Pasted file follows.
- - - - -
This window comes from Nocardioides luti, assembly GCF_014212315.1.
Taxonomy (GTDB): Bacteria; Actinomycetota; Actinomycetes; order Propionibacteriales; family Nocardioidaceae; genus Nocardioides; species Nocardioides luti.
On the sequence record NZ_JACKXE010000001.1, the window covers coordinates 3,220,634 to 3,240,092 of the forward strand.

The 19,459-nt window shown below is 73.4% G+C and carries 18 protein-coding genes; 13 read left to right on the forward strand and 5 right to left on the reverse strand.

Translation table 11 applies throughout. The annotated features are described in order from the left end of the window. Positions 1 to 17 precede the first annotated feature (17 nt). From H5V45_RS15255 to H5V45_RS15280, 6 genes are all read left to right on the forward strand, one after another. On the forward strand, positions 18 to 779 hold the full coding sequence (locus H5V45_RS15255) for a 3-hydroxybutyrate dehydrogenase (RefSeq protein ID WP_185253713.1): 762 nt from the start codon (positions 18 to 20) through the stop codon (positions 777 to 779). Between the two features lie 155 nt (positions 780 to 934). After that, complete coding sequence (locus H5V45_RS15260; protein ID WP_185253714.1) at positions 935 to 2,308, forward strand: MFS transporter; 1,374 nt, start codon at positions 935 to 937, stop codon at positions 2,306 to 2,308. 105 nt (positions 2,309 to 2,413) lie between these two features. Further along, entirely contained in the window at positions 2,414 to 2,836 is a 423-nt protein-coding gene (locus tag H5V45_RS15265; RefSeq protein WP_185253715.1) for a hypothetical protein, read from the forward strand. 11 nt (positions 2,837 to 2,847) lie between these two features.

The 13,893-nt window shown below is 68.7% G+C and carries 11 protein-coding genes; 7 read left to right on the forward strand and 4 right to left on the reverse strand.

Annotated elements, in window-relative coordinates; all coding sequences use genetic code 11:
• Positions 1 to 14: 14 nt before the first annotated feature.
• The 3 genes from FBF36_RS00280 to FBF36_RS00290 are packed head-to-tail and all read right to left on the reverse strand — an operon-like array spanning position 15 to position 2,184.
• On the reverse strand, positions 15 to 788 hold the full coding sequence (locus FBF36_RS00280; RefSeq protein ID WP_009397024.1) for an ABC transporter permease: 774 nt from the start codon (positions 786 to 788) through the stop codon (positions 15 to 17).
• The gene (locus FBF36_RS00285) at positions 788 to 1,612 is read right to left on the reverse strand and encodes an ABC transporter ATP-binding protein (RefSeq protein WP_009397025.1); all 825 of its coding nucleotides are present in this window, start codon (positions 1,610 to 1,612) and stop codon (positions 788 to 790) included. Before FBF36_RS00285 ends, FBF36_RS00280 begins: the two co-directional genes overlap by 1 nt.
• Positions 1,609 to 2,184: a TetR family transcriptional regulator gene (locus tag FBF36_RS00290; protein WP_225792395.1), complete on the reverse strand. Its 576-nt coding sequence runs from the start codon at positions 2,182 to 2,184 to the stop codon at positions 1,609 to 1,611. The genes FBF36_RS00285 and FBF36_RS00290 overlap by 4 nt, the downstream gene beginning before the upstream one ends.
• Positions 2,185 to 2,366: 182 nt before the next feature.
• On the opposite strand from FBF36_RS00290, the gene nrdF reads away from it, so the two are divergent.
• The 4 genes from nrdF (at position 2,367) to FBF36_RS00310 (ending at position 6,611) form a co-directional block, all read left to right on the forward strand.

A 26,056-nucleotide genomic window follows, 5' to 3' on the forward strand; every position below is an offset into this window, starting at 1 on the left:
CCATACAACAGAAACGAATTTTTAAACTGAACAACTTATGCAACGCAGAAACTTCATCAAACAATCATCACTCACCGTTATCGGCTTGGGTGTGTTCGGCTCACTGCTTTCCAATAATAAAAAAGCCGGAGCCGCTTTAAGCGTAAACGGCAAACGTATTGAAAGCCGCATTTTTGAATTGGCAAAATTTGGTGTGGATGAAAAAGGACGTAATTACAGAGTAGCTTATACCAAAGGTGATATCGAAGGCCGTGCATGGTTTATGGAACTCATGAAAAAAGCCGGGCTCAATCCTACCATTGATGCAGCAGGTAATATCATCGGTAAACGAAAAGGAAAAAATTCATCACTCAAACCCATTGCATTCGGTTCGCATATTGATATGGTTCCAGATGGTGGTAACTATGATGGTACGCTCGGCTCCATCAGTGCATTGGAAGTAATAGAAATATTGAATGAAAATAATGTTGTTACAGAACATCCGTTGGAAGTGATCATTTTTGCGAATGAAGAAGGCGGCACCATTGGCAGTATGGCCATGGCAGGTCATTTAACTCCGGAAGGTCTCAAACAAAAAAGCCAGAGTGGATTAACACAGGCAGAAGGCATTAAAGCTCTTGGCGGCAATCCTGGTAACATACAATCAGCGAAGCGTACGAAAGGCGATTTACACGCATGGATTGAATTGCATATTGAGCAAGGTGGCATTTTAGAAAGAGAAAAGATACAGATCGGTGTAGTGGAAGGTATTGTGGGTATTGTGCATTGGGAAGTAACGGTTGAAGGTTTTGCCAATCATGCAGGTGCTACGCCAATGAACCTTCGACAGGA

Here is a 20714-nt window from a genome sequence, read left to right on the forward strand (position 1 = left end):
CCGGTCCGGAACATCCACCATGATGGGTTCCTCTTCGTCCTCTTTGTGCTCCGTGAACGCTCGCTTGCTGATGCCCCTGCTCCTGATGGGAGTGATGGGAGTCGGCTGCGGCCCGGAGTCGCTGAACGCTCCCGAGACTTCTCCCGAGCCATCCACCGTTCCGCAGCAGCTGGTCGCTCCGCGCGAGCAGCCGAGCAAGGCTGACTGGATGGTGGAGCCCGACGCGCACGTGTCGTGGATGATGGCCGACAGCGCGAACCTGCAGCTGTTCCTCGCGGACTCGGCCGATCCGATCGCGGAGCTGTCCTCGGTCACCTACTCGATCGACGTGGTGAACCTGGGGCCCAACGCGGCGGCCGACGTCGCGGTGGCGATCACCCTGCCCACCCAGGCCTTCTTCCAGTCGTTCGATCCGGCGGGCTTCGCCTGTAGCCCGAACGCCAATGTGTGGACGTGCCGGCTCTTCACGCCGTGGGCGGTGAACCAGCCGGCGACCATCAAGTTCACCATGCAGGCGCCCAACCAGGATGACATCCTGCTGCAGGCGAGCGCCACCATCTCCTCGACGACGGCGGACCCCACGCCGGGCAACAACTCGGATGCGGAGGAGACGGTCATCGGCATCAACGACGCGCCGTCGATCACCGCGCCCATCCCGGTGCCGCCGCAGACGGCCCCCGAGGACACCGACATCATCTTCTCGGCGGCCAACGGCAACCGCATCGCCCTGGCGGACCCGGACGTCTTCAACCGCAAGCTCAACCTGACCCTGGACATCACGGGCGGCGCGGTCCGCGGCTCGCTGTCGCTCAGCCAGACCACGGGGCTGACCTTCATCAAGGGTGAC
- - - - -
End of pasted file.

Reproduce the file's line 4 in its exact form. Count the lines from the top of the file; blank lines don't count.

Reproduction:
The 19,459-nt window shown below is 73.4% G+C and carries 18 protein-coding genes; 13 read left to right on the forward strand and 5 right to left on the reverse strand.